Atomic Structure - Academic Computer Center

Atomic Structure - Academic Computer Center

Atomic Structure I Its not about Dalton anymore First To understand the electronic structure of the atom we need to review the properties of electromagnetic radiation.

The Wave Nature of Light Figure 7.1 Frequency and Wavelength c = wavelength

frequency C = speed of light Amplitude (intensity) of a wave. he waveheight or amplitude determines radiation intensity. The wavelength is related to the energy of the radiation. , , and Energy As decreases and increases, what happened to the energy of the

radiation? hc E =h = where h = Plancks constant (6.626 10-34 m2 kg/s) The infinite number of wavelengths of electromagnetic radiation have been classified into groups as shown below.

Regions of the electromagnetic spectrum. Interconverting Wavelength and Frequency o PROBLEM: A dental hygienist uses x-rays (= 1.00A) to take a series of dental radiographs while the patient listens to a radio station ( = 325 cm) and looks out the window at the blue sky (= 473 nm). What is the frequency (in s-1) of the electromagnetic radiation from each source? (Assume that

the radiation travels at the speed of light, 3.00x108 m/s.) Use c = SOLUTION: o -10 -10 1.00A 10 o m = 1.00x10 m 1A 3x108 m/

= 3x1018 s= s 1.00x10-10 1 10-2 m 325 -2 = 325x10 m m 1 cm

cm 3x108 m/ = = 9.23x107 ss 325x10-2 m1 10-9 473nm = 473x10-9 m 1 nm m 3x108 m/ = 6.34x1014

= s 473x10-9 ms-1 Calculating the Energy of Radiation from Its Wavelength PROBLEM: A cook uses a microwave oven to heat a meal. The wavelength of the radiation is 1.20cm. What is the energy of one photon of this microwave radiation? After converting cm to m, we can use the energy equation, E = h combined with = c/ to find the energy.

SOLUTION: E= E = hc/ 6.626X10-34J*s x 3x108m/ = 1.66x10-23J 10- s 1.20c 2 m m

cm Particle or Wave? Different behaviors of waves and particles. The diffraction pattern caused by light

passing through two adjacent slits. Light is a waveright? Light falling on alkali metals causes electrons to be released from the metal. The # of electrons depends on the intensity of light. There are specific

wavelengths of light that cause the release of e-. This is called the photoelectric effect. Light is a waveright? Einsteins interpretation of the photoelectric effect (1905) was that light is quantized in packets of set energy called photons. (He won the Nobel Prize for this.)

This meant that light had characteristics of particles! Electrons are particles right? In 1925, de Broglie stated that all particles have a wavelength described by the equation: = h/p where p= momentum Electrons show diffraction pattern when passing through a slit So light and particles have a dual

nature. Back to atomic structure We already know an atom contains a nucleus with p+ and no. Electrons orbit the nucleus. It was known that atoms emit a unique spectrum of lines when excited. Rydberg derived an equation that related the lines. Rydberg equation

1 = R 1 n1 2 R is the Rydberg constant = 1.096776x107 m-1

1 n2 2 Flame test colors derive from electrons changing energy levels. Atomic emission spectra Clockwise from lower left: neon, helium, hydrogen,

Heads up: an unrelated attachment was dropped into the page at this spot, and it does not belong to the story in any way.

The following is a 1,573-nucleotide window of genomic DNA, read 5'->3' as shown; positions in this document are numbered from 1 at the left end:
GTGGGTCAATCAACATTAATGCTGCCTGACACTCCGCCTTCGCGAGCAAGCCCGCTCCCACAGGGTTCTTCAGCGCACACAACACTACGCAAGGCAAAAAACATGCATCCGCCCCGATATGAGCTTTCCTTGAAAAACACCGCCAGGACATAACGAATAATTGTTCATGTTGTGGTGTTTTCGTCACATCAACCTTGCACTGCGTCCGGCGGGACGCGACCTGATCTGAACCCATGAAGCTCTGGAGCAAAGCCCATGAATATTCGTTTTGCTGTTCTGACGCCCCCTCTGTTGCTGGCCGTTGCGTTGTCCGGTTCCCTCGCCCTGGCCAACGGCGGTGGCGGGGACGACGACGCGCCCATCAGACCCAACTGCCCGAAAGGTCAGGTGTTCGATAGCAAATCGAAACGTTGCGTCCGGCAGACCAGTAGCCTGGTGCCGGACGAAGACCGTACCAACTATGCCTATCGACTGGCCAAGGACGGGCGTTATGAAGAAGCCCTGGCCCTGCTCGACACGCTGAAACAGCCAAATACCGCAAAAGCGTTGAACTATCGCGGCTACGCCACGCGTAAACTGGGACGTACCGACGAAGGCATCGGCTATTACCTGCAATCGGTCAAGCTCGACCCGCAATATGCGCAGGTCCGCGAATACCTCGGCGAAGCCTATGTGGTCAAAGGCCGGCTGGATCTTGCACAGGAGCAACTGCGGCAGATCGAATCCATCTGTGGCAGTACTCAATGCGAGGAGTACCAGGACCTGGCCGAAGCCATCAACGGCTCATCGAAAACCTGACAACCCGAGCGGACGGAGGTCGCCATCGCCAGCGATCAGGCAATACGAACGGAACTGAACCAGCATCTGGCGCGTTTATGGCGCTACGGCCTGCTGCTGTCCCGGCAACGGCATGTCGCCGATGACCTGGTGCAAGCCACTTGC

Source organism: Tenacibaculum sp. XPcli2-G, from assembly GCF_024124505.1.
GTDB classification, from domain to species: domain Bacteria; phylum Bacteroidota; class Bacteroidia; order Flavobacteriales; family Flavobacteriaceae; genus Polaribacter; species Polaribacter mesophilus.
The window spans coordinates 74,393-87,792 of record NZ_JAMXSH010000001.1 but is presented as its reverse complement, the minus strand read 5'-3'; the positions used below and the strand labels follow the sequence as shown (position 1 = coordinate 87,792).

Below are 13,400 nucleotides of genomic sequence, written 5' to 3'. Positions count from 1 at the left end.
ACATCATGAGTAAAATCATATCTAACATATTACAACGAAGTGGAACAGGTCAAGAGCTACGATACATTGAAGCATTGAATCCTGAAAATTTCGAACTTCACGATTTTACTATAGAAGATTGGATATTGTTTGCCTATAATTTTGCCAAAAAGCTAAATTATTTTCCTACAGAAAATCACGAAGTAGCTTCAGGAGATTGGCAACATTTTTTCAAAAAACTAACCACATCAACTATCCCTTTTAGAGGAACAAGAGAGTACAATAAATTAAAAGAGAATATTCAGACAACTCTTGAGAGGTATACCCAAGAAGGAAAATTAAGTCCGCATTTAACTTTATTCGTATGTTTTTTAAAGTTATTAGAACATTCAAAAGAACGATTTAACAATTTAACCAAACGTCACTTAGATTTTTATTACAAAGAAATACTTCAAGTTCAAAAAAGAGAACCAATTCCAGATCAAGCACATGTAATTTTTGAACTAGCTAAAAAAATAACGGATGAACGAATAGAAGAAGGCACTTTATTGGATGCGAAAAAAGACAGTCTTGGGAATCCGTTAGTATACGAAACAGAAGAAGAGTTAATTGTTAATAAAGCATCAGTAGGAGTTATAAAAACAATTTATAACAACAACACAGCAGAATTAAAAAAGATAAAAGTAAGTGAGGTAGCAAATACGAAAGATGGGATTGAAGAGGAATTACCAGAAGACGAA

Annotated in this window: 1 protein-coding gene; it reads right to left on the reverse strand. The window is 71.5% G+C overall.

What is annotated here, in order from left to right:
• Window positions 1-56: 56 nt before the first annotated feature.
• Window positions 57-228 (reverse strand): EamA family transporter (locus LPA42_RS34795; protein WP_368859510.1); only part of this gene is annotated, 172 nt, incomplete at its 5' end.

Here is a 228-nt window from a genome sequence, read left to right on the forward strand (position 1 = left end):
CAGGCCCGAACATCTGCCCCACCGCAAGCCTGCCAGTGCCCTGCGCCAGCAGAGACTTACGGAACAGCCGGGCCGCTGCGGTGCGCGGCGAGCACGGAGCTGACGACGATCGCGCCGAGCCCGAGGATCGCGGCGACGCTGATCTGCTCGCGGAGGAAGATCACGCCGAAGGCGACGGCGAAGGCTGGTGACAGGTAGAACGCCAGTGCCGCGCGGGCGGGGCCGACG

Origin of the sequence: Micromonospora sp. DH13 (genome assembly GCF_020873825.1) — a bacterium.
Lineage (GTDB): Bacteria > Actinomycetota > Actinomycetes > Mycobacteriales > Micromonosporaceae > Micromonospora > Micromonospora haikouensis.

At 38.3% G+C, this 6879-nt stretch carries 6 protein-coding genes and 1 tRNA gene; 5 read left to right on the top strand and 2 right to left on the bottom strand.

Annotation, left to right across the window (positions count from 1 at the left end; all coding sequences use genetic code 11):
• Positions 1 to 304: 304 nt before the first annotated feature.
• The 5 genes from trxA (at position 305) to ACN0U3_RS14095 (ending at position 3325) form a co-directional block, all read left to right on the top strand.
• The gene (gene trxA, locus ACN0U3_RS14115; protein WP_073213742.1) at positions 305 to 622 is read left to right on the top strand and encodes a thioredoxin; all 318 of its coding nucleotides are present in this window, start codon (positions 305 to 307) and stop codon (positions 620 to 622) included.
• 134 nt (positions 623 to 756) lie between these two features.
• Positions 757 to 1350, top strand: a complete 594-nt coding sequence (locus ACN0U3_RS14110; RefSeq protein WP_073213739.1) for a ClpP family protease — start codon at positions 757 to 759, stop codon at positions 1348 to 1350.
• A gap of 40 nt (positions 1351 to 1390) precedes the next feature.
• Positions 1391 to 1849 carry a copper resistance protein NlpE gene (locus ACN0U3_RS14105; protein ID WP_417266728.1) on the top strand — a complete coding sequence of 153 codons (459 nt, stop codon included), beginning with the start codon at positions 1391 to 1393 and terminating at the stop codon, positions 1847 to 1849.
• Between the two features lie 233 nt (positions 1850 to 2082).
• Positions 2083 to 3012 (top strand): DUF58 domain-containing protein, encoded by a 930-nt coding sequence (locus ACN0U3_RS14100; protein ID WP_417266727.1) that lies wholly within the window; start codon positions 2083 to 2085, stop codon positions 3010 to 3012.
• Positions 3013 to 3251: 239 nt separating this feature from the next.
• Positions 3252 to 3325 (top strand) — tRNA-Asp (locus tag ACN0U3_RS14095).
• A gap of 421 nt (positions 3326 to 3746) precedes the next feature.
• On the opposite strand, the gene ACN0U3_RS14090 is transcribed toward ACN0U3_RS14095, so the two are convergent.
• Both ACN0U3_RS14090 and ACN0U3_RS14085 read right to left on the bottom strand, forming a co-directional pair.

mercury, nitrogen Spectra Site http:// ements.html Absorption and emission spectra for element arranged on the periodic table

Back to atomic structure Bohr theorized that the emission spectra of atoms described by Rydbergs equation were caused by the transition of electrons between specific energy levels (orbits). ralInterest/Harrison/BohrModel/Flash/ BohrModel.html

Electron locations When an electron occupies its usual energy level it is in the ground state. When an electron absorbs a photon and moves to a higher energy level it is in an excited state. The energy levels are quantized. Atoms can only transition between set levels. Why are the levels set where they are?

More on electrons as waves Since electrons have wave motion Schrdinger applied the classic wave equations to the motion of a hydrogen electron. Certain wavelengths reinforced each other and were allowed. This generated regions occupied by an electron of set energy termed orbitals.

Wave motion in restricted systems. More on electrons as waves Heisenberg stated that in measuring the electron there is uncertainty so we can only calculate a probable location for the electron. This is called the Heisenberg Uncertainty Principle.

Electron probability in the ground-state H atom. The 2p orbitals. The 3d orbitals. F orbitals

CLASSICAL THEORY Matter Energy particulat continuou e, s, massive wavelike

Summary of the major observations and theories leading from classical theory to quantum theory. Since matter is discontinuous and particulate perhaps energy is discontinuous and particulate. Observatio Theory n

blackbody Planck: Energy is quantized; only certain radiation values allowed photoelectric Einstein: Light has particulate behavior effect (photons) atomic line

Bohr: Energy of atoms is quantized; spectra photon emitted when electron changes orbit. Since energy is wavelike perhaps matter is wavelike Observatio Theory n

Davisson/Germer: deBroglie: All matter travels in waves; energy of electron atom is quantized due to wave diffraction motion of electrons by metal crystal Since

matter has mass perhaps energy has mass Observatio Theory n Compton: photon Einstein/deBroglie: Mass and energy are wavelength equivalent; particles have increases wavelength and

(momentum photons have momentum. decreases) after QUANTUM THEORY colliding with electron Energy same as Matter particulate, massive, wavelike

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